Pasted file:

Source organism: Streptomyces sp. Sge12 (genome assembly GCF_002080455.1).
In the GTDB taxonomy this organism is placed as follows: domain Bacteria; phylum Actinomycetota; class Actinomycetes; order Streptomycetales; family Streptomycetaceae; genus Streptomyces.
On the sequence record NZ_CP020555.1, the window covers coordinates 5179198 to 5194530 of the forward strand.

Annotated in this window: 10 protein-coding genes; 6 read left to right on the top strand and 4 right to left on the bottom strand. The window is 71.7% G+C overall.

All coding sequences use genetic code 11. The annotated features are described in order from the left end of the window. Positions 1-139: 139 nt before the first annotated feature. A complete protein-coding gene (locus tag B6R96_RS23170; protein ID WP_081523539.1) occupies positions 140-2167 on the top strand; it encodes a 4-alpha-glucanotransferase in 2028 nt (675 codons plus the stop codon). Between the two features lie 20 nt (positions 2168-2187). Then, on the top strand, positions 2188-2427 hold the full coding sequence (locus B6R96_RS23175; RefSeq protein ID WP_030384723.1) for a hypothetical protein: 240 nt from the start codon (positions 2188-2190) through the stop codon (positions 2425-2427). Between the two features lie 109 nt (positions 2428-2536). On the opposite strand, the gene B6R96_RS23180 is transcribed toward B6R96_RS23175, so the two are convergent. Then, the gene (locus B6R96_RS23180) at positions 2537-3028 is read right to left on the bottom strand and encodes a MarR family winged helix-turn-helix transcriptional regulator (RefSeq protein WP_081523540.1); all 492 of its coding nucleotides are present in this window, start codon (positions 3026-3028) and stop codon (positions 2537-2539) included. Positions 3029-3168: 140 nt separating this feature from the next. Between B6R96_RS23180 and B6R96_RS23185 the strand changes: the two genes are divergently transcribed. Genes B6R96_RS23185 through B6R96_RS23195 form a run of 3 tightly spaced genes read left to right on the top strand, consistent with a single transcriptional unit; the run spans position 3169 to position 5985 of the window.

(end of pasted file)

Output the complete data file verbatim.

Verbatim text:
Source organism: Streptomyces sp. Sge12 (genome assembly GCF_002080455.1).
In the GTDB taxonomy this organism is placed as follows: domain Bacteria; phylum Actinomycetota; class Actinomycetes; order Streptomycetales; family Streptomycetaceae; genus Streptomyces.
On the sequence record NZ_CP020555.1, the window covers coordinates 5179198 to 5194530 of the forward strand.

Annotated in this window: 10 protein-coding genes; 6 read left to right on the top strand and 4 right to left on the bottom strand. The window is 71.7% G+C overall.

All coding sequences use genetic code 11. The annotated features are described in order from the left end of the window. Positions 1-139: 139 nt before the first annotated feature. A complete protein-coding gene (locus tag B6R96_RS23170; protein ID WP_081523539.1) occupies positions 140-2167 on the top strand; it encodes a 4-alpha-glucanotransferase in 2028 nt (675 codons plus the stop codon). Between the two features lie 20 nt (positions 2168-2187). Then, on the top strand, positions 2188-2427 hold the full coding sequence (locus B6R96_RS23175; RefSeq protein ID WP_030384723.1) for a hypothetical protein: 240 nt from the start codon (positions 2188-2190) through the stop codon (positions 2425-2427). Between the two features lie 109 nt (positions 2428-2536). On the opposite strand, the gene B6R96_RS23180 is transcribed toward B6R96_RS23175, so the two are convergent. Then, the gene (locus B6R96_RS23180) at positions 2537-3028 is read right to left on the bottom strand and encodes a MarR family winged helix-turn-helix transcriptional regulator (RefSeq protein WP_081523540.1); all 492 of its coding nucleotides are present in this window, start codon (positions 3026-3028) and stop codon (positions 2537-2539) included. Positions 3029-3168: 140 nt separating this feature from the next. Between B6R96_RS23180 and B6R96_RS23185 the strand changes: the two genes are divergently transcribed. Genes B6R96_RS23185 through B6R96_RS23195 form a run of 3 tightly spaced genes read left to right on the top strand, consistent with a single transcriptional unit; the run spans position 3169 to position 5985 of the window.